Medieval Times Gets a Modern-Day Boost


What, asks Jim Carrey’s demented character in “The Cable Guy,” could be more conducive to male bonding than a night of feasting and sport at “just the finest restaurant in town”?

Which just happens to be--brace yourself--Buena Park’s Medieval Times.

The 70,000-square-foot Spanish castle-type structure on Beach Boulevard--a sort of theme restaurant cum dinner theater cum living history museum, complete with Andalusian stallions and displays of 11th century armaments--provides a bizarre setting for an outing-run-amok in Carrey’s latest film.

The centerpiece of the place is its 1,122-seat Grand Ceremonial Arena, where valiant knights demonstrate their riding and swordsmanship skills as they fight to the death. Or at least that’s the restaurant’s story line.


It’s here where Carrey, as a psychotic cable installer, whoops it up for the Blue Knight to emerge victorious. Not quite joining in the spirit of revelry is Matthew Broderick’s character, mild-mannered architect Steven Kovacs, recently rejected by his girlfriend and having now to cope with the cable guy’s desperate attempts to make a new friend. Soon the action takes a menacing turn as Steven and the cable guy are thrust unexpectedly into the fighting pit.

To accommodate director Ben Stiller and his production crew, Medieval Times--normally open 365 days a year--shut its doors for nine days in January. It was the first time the restaurant had closed in the 10 years since it opened.

Although the movie pokes fun at the restaurant (Carrey’s cable guy describes it as “so weird” that it’s “from another planet”), Medieval Times managers say they are delighted with the film--and the accompanying free publicity.

“It’s definitely going to help every one of our castles [there are seven in North America],” said Medieval Times spokesman David Manuel. “We’ve been getting calls ever since ‘The Cable Guy’ commercial starting running.”

Manuel said the restaurant doesn’t even mind Janeane Garofalo’s character--a bored, tattooed, body-pierced serving wench with an attitude.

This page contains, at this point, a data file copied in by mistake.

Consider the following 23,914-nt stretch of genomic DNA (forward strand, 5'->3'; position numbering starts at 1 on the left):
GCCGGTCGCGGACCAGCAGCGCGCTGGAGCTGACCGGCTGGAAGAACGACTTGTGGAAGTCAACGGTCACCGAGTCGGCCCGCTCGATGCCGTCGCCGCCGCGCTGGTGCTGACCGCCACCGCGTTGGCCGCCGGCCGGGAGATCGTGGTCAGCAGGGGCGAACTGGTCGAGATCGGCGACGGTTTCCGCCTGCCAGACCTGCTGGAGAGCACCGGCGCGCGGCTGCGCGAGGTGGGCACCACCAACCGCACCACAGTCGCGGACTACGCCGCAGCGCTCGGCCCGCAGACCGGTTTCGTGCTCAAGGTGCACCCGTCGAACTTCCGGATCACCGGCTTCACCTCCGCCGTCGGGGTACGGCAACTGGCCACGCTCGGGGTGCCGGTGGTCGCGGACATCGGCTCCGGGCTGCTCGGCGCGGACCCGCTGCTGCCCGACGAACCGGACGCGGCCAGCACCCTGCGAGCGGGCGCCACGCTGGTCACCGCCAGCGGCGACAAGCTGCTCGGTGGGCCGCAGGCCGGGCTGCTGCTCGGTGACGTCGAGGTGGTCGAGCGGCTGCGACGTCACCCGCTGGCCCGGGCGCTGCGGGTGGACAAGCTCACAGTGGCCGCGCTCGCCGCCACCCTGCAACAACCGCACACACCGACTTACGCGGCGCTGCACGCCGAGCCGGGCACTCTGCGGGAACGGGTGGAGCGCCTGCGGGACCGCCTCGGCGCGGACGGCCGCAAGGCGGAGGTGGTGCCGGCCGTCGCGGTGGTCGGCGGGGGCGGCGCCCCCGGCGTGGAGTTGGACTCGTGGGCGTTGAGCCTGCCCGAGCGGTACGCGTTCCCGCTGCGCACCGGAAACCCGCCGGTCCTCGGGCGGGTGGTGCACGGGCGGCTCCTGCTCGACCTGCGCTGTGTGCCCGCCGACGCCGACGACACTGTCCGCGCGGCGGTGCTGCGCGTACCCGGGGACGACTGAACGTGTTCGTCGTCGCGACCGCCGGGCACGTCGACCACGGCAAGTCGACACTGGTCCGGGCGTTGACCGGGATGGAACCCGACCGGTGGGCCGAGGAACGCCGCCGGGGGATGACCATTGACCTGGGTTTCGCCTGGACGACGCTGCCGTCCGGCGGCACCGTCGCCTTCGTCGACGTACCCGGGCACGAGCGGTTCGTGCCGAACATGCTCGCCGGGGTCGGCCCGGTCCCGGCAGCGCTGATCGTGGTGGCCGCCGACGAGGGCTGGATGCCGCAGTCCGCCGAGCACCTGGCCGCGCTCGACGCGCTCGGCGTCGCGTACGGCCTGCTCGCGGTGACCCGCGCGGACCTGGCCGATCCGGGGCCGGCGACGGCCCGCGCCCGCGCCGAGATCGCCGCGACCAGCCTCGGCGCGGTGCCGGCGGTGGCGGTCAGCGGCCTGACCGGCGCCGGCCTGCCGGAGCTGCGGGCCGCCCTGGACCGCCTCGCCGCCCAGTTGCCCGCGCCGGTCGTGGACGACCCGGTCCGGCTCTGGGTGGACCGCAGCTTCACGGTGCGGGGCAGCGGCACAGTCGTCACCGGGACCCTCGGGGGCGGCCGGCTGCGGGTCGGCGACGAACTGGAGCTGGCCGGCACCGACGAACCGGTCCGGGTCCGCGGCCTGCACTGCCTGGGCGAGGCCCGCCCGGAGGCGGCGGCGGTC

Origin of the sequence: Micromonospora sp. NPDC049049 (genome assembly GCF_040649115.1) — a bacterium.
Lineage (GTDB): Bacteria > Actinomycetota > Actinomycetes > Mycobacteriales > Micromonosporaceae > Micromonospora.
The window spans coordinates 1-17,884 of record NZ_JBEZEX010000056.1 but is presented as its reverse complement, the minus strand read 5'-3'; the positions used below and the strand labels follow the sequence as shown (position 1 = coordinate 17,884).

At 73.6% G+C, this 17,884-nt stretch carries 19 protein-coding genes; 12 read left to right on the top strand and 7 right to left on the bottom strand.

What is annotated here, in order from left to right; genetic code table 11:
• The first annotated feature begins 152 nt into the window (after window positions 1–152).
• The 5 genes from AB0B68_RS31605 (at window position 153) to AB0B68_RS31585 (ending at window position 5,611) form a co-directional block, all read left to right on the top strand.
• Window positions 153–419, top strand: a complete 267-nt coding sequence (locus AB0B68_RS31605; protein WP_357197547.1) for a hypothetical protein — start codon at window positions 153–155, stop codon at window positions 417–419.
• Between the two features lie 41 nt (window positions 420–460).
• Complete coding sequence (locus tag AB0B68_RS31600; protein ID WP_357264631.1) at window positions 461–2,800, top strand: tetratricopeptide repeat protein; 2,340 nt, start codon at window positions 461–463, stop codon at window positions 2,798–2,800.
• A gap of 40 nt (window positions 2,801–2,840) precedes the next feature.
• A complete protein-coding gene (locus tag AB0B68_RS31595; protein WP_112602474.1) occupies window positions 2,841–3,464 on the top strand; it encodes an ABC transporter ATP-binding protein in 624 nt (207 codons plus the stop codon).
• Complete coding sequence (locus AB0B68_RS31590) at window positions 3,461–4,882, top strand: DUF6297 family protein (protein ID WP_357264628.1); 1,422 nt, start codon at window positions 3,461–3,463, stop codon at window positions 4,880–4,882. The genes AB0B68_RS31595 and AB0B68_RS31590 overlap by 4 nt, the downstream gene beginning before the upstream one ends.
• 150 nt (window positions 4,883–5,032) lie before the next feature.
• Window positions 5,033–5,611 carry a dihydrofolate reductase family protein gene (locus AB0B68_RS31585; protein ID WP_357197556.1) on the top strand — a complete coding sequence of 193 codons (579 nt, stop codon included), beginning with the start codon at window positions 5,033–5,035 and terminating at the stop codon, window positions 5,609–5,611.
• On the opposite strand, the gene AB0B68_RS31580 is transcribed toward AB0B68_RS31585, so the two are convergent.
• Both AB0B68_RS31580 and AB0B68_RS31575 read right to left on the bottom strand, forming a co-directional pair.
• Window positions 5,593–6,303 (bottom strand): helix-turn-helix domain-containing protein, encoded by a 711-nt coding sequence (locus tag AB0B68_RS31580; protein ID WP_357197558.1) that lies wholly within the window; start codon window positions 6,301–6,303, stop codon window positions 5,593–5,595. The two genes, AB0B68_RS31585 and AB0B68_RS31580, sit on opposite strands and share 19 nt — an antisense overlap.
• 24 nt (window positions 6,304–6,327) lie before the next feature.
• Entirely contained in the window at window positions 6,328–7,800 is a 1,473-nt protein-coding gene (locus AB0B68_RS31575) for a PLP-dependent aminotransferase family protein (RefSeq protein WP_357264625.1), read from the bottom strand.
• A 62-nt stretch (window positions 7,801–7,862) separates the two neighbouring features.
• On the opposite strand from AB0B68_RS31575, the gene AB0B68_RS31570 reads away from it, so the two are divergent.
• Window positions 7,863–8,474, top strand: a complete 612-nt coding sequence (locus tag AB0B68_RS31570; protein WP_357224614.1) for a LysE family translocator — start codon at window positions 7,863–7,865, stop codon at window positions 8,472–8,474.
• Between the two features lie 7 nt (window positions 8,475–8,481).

“That was fine,” Manuel said. “It’s a Jim Carrey movie so we were expecting that.” At one point in the film, Broderick complains about the lack of eating utensils, but “it’s true that visitors eat with their hands here,” Manuel said. “That’s all real. That’s part of us.”


But, Manuel stressed, a customer never would be allowed to fight it out in the pit, even if he wired all the restaurant’s employees with free cable.


Besides serving as a shooting location for “The Cable Guy,” Medieval Times provided technical advice to the filmmakers and about 50 restaurant employees were used as actors or extras. Employees also appeared in costume and on horseback at the premiere screening and opening night party in Hollywood.

Greg Hopla, the Medieval Times show director, played the Blue Knight in the movie and helped out with the weaponry. “It was a blast,” he said. He admits that it was strange sitting on the sidelines while movie stuntmen kept trying to get the jousting sequences down (“We can do that in one pass,” noted the La Habra resident). “But the jousting in the movie looks awesome,” he added.

Also seen in the film is Jennie Nelson, a Fullerton College graduate who plays trumpet at the restaurant. “It was interesting,” she said. “Most of it was just sitting and waiting and getting to know the crew. It was a lot of fun, though.”

At one point in the Medieval Times sequence, Carrey puts chicken skins from his plate onto his face in an impersonation of Hannibal Lecter from “The Silence of the Lambs.” Manuel said that antic has yet to catch on among his customers here “but our general manager at the Dallas castle called and said he had a group of about 30 schoolkids with chicken on their faces.”

Just you wait.